Understudying is great. It’s hard work and you’ve got to know a lot of lines and tracks (movement of the show, props, etc.), and you’re not on-stage every night, but it gives you an opportunity to watch your fellow actors at work. You take all the best bits and you do it your own way, too. Also, being a recent graduate, I’m learning a lot from the more experienced actors about the industry as a whole. Professional experience is so informative, so I’ll ask any questions I have, because the chances are, they’ve come across it before.

What specific aspects of your ALRA training are you using on and off stage? It’s a very physical show that depend on excellent comic timing – how do you keep all of the movement and timing sharp? 


Vocal warm ups, vocal warm ups, vocal warm ups. My voice would not be able to sustain what it goes through in this show for more than a week if I did not do a vocal warm up. I am gaining a more acute awareness of my voice and when it isn’t at its best, all because of a thorough warm up. Suddenly, rolling around the Great Hall for what seemed like nothing has all clicked into place… 

A physical warm up is as equally important as the vocal for this show, because there are so many stunts that require so much energy that if done without a proper physical warm up can easily lead to injury. Sun salutations is something I incorporate into my warm ups and I have become slightly more supple because of it, which is allowing me to feel much more comfortable moving onstage.

The training at ALRA has taught me that to have longevity in a job or this industry, the foundations of your training are too important to push aside. In order to keep the movement and timing within the show sharp, we have a fight call every day for one of the fights in the play that I’m involved in and once a week we have a call for another fight in the play, which is the aforementioned crazy final section. Whenever someone has something they want to go over, we always have time after warm up to go through these things to make sure everyone on and off stage is happy. Everything that looks dangerous is rehearsed as often as we need to or when any of the props or set changes, just so everyone is happy and the show can carry on looking as dangerous as it possibly can.


Movement training plays a massive part on-stage. We use a lot of circus skills in play, like tumbling, stage combat and swinging, which we had special trapeze training for during rehearsals. Staying fit is important and you do your best to be warm physically and vocally so you don’t injure yourself. Clowning is also a key element; what status your character is and how they interact with others and the audience. Playing the truth is also very important. The audience can smell it if you’re not being in the moment and some of the best experiences on stage come when things happen that you’re not expecting. You have to be on your toes, so improvisation is a skill which we used a lot at ALRA and definitely plays a part every night. Vocally, it’s hard work, too. It’s quite a loud show and the audience can be incredibly raucous, so you’ve got to be able to carry your voice right to the back of the dress circle. ALRA gives you a bunch of new skills and tools, and I'm sure that when the time comes, I'll be grateful for having learnt a whole heap of them.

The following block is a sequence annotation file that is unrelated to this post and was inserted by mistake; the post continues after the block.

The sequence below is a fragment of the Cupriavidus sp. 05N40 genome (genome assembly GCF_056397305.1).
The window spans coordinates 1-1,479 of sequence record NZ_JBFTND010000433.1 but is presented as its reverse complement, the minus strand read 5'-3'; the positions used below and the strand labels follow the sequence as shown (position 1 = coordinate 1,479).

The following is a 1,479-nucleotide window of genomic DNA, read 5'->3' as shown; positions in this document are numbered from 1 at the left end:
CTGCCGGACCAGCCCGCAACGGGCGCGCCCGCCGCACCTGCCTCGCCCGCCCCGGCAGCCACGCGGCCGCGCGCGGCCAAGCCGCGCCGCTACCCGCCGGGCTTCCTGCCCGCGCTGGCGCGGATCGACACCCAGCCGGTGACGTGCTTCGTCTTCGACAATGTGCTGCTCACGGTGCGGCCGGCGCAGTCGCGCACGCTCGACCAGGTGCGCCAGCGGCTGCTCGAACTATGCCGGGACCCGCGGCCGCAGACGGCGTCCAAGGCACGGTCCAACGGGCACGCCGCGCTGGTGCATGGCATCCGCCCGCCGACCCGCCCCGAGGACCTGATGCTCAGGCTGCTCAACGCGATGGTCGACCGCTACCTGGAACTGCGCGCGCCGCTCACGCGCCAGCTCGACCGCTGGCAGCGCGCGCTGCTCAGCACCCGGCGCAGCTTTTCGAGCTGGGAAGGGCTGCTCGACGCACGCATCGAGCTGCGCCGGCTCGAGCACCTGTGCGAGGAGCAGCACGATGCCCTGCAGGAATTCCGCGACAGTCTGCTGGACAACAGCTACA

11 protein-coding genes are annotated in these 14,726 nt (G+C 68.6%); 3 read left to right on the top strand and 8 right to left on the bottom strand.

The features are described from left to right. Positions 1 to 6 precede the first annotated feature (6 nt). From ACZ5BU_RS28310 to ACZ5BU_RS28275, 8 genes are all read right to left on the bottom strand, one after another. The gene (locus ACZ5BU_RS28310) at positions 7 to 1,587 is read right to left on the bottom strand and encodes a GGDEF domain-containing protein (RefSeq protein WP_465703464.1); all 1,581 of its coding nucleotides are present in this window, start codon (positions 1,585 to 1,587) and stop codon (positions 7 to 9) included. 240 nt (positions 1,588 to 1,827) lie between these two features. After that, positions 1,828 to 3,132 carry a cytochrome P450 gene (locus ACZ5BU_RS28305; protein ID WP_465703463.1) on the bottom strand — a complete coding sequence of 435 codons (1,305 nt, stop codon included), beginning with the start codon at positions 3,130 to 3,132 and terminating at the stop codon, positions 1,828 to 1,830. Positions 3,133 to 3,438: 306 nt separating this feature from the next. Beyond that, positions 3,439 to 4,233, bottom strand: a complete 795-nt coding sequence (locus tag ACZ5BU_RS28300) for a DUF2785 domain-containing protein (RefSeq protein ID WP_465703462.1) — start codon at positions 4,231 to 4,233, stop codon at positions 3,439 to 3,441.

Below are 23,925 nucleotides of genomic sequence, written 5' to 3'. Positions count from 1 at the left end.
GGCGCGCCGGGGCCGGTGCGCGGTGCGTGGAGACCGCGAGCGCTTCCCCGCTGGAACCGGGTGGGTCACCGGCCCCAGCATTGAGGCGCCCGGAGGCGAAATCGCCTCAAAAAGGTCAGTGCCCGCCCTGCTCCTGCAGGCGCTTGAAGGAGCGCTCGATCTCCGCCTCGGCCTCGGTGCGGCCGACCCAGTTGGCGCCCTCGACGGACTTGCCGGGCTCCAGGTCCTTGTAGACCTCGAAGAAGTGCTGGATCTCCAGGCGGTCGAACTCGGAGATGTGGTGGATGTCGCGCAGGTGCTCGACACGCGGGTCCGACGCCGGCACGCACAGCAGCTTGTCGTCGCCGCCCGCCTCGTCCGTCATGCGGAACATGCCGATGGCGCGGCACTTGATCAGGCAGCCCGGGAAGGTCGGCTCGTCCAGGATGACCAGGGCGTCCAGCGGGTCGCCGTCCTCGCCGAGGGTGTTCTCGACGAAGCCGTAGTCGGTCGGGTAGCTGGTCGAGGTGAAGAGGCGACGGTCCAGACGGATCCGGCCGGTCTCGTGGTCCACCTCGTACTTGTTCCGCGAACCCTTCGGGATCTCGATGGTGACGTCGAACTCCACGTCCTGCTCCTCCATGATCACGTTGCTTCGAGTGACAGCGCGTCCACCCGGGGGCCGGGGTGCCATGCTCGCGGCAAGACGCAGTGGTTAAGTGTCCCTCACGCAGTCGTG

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What are your fondest memories of your training at ALRA? 


There are too many to recall. One memory in first year that will stick with me forever was putting together the band for the first time, because rehearsals were the most fun. The weather was beautiful, everyone was so talented and we were straight to the pub afterwards, so it was perfect. Sports day has to be a contender too. It was so great knowing that we were going to be teaming up with other year groups in the school to compete in some wacky sports; it definitely brought a lot of people closer in the school, so it was a lovely time. A time I’ll never forget is being able to represent ALRA in the Sam Wanamaker Festival at The Globe with my friend Corrina Buchan. It’s an incomparable memory and I’m still so shocked to this day that I was able to perform there. It was the best feeling seeing so many of our friends from ALRA and family there to support us. But honestly, there are so many memories and smaller moments that just ended with us all in complete hysterics that are definitely amongst my fondest memories.


I loved the work we did with Gareth. The Lecoq technique he taught was so much fun and really opened me up as an actor. ALRA was also an amazing space to devise and create - they offered us space and help whenever we needed it. Aly and Jane were big supporters of the shows we would take to other fringe theatres around London and up to the Edinburgh Fringe Festival. Taking our third-year show 'Dying For It' to Bucharest was an incredible experience, both creatively and personally. Really, my fondest memory is my class. I made friends and collaborators there that I’ll have forever.

What advice would you give to prospective students who are thinking about auditioning for drama school? What would you have liked to know or be prepared for? 


There isn’t necessarily a correct way of doing things, but be confident in the pieces you have prepared and have opinions on everything you bring. Everyone wants to see that you are interested and that this actually is your passion, so take that time to be able to show them that you are and it is. It is your time. If you need a moment to yourself before you start to get yourself into character or to acclimatise yourself to the audition room, take that moment. One thing that helps me is knowing that everyone in that audition room wants you to be the best thing that walks in that day, and that’s a fact. The most important thing is just being you, which is probably annoying to hear. It’s annoying because there isn’t a bit of magic that will help you, it’s as simple as being well prepared, having opinions and being a very truthful version of yourself.